Growing up in the listless nineteen-eighties, Cecilia Normanton knew her father well, her mother not at all. Mr. Normanton was handsome and tall, with steely gray hair brushed carefully every day so that it was as he wished it to be. His shirts and suits gave the impression of being part of him, as his house in Buckingham Street did, and the family business that bore his name. Only Mr. Normanton’s profound melancholy was entirely his own. It was said by people who knew him well that melancholy had not always been his governing possession , that once upon a time he had been carefree and a little wild, that the loss of his wife—not to the cruelty of an early death but to her preference for another man—had left him wounded in a way that was irreparable.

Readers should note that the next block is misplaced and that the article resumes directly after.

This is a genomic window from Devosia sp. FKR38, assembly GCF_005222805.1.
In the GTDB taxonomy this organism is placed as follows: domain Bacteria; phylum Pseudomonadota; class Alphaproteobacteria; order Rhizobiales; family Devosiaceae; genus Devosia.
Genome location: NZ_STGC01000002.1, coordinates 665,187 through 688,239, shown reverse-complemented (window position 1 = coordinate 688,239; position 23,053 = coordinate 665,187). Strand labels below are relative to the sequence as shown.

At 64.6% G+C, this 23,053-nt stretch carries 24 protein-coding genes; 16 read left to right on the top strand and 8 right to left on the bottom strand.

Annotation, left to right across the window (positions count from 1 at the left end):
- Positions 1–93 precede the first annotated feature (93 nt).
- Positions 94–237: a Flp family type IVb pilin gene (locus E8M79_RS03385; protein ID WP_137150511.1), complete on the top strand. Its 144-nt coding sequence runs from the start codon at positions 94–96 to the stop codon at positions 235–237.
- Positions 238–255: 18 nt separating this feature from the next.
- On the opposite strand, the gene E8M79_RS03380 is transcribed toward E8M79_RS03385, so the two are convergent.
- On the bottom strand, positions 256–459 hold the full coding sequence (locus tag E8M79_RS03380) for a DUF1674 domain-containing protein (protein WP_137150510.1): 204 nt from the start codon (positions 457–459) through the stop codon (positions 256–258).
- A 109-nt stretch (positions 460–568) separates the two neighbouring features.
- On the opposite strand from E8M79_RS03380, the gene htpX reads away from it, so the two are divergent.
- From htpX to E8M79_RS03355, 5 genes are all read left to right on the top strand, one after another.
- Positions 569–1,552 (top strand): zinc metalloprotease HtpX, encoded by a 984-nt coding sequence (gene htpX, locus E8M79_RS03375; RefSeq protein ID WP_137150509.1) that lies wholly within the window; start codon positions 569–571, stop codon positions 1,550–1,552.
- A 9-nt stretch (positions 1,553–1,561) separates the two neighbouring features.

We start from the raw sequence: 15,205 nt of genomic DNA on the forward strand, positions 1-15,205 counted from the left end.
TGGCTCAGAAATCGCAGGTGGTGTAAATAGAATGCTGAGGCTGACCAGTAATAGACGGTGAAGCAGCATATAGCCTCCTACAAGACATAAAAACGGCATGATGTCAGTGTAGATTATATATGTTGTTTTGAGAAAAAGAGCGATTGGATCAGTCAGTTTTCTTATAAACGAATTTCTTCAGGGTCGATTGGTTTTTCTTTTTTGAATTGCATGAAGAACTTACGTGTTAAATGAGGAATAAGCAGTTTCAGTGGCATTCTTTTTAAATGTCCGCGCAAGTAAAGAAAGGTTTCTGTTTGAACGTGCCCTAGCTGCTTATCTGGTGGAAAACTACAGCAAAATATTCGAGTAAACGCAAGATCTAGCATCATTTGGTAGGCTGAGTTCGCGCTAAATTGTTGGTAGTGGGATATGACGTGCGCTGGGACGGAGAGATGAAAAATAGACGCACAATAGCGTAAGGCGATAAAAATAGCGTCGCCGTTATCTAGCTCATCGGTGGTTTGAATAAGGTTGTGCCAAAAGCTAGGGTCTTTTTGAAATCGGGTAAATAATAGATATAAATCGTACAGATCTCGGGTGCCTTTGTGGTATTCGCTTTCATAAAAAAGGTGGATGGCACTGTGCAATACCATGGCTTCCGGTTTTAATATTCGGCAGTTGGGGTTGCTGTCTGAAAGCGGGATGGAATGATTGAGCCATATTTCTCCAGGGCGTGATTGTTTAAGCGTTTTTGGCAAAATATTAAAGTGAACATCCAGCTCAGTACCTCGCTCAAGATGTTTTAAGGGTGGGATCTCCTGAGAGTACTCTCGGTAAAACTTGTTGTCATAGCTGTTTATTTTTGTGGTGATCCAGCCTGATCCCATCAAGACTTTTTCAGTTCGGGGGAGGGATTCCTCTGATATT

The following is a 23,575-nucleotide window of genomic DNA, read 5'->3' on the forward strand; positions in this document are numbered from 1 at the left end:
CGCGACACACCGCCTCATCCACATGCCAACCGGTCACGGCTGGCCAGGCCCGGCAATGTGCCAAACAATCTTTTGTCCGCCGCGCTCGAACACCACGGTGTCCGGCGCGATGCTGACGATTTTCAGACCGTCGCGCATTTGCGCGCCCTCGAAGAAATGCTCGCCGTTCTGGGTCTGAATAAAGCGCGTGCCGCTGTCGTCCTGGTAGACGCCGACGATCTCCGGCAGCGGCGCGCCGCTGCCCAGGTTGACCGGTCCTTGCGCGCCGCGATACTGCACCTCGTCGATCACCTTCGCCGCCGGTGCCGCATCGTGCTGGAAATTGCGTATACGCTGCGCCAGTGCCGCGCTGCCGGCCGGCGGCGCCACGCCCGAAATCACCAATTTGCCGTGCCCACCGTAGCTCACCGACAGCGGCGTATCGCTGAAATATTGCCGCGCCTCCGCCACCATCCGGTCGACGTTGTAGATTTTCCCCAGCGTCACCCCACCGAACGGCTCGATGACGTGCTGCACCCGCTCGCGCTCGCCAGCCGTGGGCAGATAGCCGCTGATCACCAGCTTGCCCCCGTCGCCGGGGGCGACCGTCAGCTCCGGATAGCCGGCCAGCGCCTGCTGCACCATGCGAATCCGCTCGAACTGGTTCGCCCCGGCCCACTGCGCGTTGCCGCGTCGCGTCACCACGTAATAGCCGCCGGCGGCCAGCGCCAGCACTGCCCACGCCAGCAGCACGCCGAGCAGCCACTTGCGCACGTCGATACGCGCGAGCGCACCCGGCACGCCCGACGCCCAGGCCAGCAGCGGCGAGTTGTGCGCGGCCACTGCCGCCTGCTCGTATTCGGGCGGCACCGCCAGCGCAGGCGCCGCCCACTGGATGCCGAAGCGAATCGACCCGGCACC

What substitution do you recommend for these words?